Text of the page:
Since her band is called Naomi Shelton & the Gospel Queens, Naomi Shelton must then be The Queen of the Gospel Queens. Shelton has performed for over 50 years, from crowds of over 6,000 people to small gatherings in the West Village’s Fat Cat jazz club. Her sincerity and wisdom is that of a seasoned soul musician, but her ability to shake is that of someone half her age. Flavorpill sat down with Shelton to talk about her new album (and the group’s Daptone debut), What Have You Done, My Brother?
, the beauty of a live performance, and hope.
Flavorpill: Since you’ve been performing for 50 years, why have you decided to record your debut album only now?
Naomi Shelton: I’ve done other recordings before, but for some reason, this is the one that is taking off like a plane. You keep going and eventually something will give. Nothing is going to happen before its time. The album came out just in the right moment, with the economic crisis and the whole nine yards. People are looking for something that they can relate to, something that can give them more strength to go on with what they had in mind to do.
FP: You’ve said your music has a gospel sound with the nightclub beat. How would you describe this sound to people who are unfamiliar with those genres?
NS: It’s all about love. When you hear a whole lot of beats, you can easily forget about the message. But the message in the song is what people want to hear. They are looking for a message that will give them the strength and the courage to go on a little while longer, to hold on to their dreams.
FP: When you perform, you look more lively than someone half your age. Where does all of that energy come from?
NS: People are where I get my energy. I’m into it because it’s love. I’m real with what I’m about. I’m not one of these people that is out there performing just to get a crowd. I take my singing very seriously. If I got love to show, then I’m bound to reach somebody, even if it’s one or two people. And that is what the people see — the energy is love. If you don’t have any love in your heart for what you’re singing about, you can try to sing and dance all night long, but your energy will drop.
FP: I definitely see that in your performances — the energy starts with you, and then inspires the crowd, who, in turn, energizes you even more.
NS: It’s really true, because when we talk about it, it’s giving me chills throughout my soul and my bones. That’s the whole thing. Once the people see what I’m about, then they automatically start to fill in the gap. When they go away, they feel happy. When I go away, I feel happy. We left a relationship there. And when they go back again, they’re looking for more. If you’re not real with what you’re about, you have to keep forcing yourself. When it becomes natural, you don’t have to go through all that, you just be yourself and be real.
FP: Since playing live is such a huge part of your career, do you think anything gets lost in the music once it’s recorded?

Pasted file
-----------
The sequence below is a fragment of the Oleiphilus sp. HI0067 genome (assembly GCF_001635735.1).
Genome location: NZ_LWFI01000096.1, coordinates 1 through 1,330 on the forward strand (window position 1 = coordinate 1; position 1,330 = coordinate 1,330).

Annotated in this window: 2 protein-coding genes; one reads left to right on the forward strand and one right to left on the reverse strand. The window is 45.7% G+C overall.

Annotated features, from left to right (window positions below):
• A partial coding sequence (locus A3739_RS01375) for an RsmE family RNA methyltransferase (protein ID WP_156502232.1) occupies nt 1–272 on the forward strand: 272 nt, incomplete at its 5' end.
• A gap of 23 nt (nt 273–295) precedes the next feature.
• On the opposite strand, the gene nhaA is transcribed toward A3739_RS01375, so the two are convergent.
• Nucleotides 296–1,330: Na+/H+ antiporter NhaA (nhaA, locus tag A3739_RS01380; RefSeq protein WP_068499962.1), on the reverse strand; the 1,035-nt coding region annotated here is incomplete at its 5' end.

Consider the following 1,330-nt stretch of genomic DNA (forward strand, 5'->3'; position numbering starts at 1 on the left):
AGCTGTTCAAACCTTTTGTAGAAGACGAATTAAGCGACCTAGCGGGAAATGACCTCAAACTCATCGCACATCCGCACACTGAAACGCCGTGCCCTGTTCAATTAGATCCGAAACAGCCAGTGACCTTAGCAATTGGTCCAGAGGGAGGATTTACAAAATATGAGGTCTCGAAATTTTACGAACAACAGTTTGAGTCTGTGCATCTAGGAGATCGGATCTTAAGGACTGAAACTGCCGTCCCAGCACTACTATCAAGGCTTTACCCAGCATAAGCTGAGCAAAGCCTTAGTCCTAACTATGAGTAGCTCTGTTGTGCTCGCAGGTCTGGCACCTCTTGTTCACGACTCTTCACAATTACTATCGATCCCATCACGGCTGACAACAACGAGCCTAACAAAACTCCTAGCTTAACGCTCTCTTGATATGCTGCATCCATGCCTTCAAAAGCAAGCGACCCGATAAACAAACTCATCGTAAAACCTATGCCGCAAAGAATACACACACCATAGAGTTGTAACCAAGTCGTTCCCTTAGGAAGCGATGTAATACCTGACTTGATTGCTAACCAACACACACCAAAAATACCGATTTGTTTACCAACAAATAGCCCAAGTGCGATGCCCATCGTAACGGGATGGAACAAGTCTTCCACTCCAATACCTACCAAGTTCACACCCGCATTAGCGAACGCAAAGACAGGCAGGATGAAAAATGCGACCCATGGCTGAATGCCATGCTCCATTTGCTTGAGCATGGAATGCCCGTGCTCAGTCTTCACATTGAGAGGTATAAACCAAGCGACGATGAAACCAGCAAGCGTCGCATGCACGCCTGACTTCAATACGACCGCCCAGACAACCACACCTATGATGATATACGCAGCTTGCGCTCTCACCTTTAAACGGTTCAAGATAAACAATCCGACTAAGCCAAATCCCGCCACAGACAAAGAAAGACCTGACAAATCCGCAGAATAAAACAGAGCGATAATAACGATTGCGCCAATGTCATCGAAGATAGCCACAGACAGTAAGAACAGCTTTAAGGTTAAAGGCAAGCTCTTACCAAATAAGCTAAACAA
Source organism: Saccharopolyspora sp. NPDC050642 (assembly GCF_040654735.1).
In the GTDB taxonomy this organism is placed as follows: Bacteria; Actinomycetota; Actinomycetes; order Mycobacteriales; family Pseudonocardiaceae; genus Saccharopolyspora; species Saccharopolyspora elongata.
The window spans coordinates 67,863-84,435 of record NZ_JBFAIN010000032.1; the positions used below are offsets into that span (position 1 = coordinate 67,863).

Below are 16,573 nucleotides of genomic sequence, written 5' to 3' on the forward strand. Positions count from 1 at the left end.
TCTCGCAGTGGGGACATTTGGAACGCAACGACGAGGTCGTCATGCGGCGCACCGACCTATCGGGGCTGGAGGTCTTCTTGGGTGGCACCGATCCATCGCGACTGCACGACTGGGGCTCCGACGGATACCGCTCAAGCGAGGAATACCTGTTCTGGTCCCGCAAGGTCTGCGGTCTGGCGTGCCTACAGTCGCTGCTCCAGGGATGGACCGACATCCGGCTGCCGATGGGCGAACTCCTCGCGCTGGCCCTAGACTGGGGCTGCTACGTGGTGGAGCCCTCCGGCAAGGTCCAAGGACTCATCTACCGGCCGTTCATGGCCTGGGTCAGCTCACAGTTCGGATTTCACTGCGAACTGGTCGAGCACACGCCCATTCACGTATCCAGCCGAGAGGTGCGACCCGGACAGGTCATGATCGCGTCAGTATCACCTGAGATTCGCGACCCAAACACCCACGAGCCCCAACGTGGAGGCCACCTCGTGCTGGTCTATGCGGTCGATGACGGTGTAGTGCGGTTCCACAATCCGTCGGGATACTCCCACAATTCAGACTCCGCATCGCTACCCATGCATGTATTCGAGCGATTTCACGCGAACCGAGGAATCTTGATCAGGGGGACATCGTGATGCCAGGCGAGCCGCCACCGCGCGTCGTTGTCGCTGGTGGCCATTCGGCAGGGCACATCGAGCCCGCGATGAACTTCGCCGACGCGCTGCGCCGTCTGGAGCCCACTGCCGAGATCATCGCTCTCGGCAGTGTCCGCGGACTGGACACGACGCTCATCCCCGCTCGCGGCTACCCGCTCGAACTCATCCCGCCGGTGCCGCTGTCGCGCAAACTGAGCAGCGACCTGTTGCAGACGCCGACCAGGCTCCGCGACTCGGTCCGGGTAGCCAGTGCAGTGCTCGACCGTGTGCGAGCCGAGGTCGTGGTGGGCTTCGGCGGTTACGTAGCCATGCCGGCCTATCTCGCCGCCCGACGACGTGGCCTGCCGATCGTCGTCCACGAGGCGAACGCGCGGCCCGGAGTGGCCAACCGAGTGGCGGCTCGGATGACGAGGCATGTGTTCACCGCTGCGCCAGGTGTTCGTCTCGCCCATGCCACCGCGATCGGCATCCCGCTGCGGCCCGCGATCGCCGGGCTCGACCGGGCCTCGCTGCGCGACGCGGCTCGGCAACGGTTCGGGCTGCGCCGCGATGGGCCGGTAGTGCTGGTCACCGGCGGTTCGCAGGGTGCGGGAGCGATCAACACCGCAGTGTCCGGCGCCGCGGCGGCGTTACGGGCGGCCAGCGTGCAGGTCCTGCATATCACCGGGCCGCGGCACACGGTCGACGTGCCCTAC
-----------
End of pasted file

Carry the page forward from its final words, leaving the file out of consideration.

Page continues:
NS: Once I’m out of the studio I can really get loose. Studio stuff is a really serious thing. Once it’s finished, I say, “Oh thank you Lord.” Once I get into the crowd, I can just do my thing.
FP: What is the story behind “What Have You Done?”
NS: From my interpretation, He’s going to ask you, “What have you done?” I went around the world. Yeah, but did you reach out to help somebody, did you show anyone kindness? Well I have a good job, a lot of money. He’ll say, yeah that’s good, but what else did you do? He doesn’t need our money, He’s the one who gave it to us. He wants to know, what footprint did you leave behind, what good did you do?
FP: If you were asked, “What have you done?” would you say that your performances are your way of spreading love?
NS: Yes, that’s my way of giving love. I love when I can get down with the audience and just touch them. I get upset when I’m on a high platform and can’t get down with the people. That makes my night, when I can reach out and touch. People really want to be touched — they really want to know that somebody cares about them. I don’t ever know what a person is going through. Sometimes just to touch their hand and let them know, that I love you. Don’t give up, whatever you’re going through right now may be a little rough, but it isn’t going to be that way tomorrow. That’s hope.
FP: In your years of playing gospel and soul music, what is one of the greatest lessons that you’ve learned?
NS: When you go through a lot of things in life, it makes you a stronger, better person. If you don’t go through something, then you will never know what good is all about. I’ve gone through a lot of things in my younger years — trials and tribulations. They just made me stronger. I thank God for the obstacles that I’ve had. I say, just give me the strength to climb, don’t move the mountain. Just give me the strength to climb.